The 2013 Myanmar (Burma) Update Conference will be held over two days, on Friday, 15 March and Saturday, 16 March 2013, at the Australian National University, Canberra, hosted by the Department of Political and Social Change, College of Asia and the Pacific, on the theme of “debating democratisation”.
The Conference theme is partly a response to the insistence of government representatives in Myanmar (Burma) that they will not go back on commitments to democratise. Some observers of the political changes since the ANU convened its last regular Update Conference in May 2011 concur that the reform program is irreversible. They point to the many new policy initiatives from the centre, the apparent sincerity of elite actors about the need for consensus on democratic transition, and growing popular sentiment for social and political change as among evidence that the country is firmly on a democratising path.
Others are less confident. Resurgent civil war, communal conflict, and constraints on the burgeoning print news media cast doubt on some short-term prospects. The goal of national reconciliation is frustrated by impunity that the army enjoys. And although the National League for Democracy swept by-elections in 2012, the party continues to be dominated by a single personality and has not yet built a platform upon which to represent itself as a viable alternative to the military-established Union Solidarity and Development Party that currently holds an overwhelming number of seats in the national legislature. International capital is returning, but not at a pace or in a manner as to satisfy demands for immediate improvements in living standards and employment opportunities. The gap between rich and poor is not narrowing.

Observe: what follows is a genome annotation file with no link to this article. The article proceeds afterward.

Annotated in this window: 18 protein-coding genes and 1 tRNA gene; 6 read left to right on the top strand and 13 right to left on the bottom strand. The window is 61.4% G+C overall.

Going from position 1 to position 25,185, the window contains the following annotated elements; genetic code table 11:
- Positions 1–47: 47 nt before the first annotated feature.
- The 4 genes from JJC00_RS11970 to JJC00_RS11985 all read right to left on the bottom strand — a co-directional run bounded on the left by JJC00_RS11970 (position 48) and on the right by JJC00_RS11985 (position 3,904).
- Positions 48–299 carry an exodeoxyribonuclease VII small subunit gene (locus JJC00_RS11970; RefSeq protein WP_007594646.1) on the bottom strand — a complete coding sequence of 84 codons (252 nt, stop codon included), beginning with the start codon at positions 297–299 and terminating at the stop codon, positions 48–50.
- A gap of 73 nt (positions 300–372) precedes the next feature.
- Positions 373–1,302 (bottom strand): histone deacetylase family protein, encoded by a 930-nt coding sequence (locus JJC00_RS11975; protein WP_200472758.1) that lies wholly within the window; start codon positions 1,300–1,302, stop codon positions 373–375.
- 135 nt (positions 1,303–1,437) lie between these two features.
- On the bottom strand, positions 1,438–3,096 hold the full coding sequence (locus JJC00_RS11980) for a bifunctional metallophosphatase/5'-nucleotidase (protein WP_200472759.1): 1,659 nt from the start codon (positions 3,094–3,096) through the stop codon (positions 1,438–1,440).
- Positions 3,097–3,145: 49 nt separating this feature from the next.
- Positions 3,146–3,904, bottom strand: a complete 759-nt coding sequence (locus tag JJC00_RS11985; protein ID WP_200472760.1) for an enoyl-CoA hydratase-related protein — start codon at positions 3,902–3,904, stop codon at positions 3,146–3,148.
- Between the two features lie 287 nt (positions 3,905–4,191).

Meanwhile, state institutions—including the bureaucracy, courts and police—continue to function much as they have done for over two decades. Steps to effect change from Naypyitaw have for most people not yet been realised in tangible results. Hopes are high, but so too is skepticism born of half a century of military dictatorship and the memories of earlier, lost moments of promise.
Is Myanmar (Burma) democratising, or is it moving towards a new form of authoritarianism, perhaps one more consonant with other contemporary authoritarian regimes in Asia? What lessons for Myanmar (Burma) can we draw from democratisation theory, and from comparisons with other countries in the region, or further afield? Coming at a critical time, and one of growing interest in the country among researchers and policymakers, the 2013 Myanmar (Burma) Update Conference will assemble leading international scholars of democratisation, political transition and comparative politics to debate these questions with leading and emerging specialists on politics and society in Myanmar (Burma).
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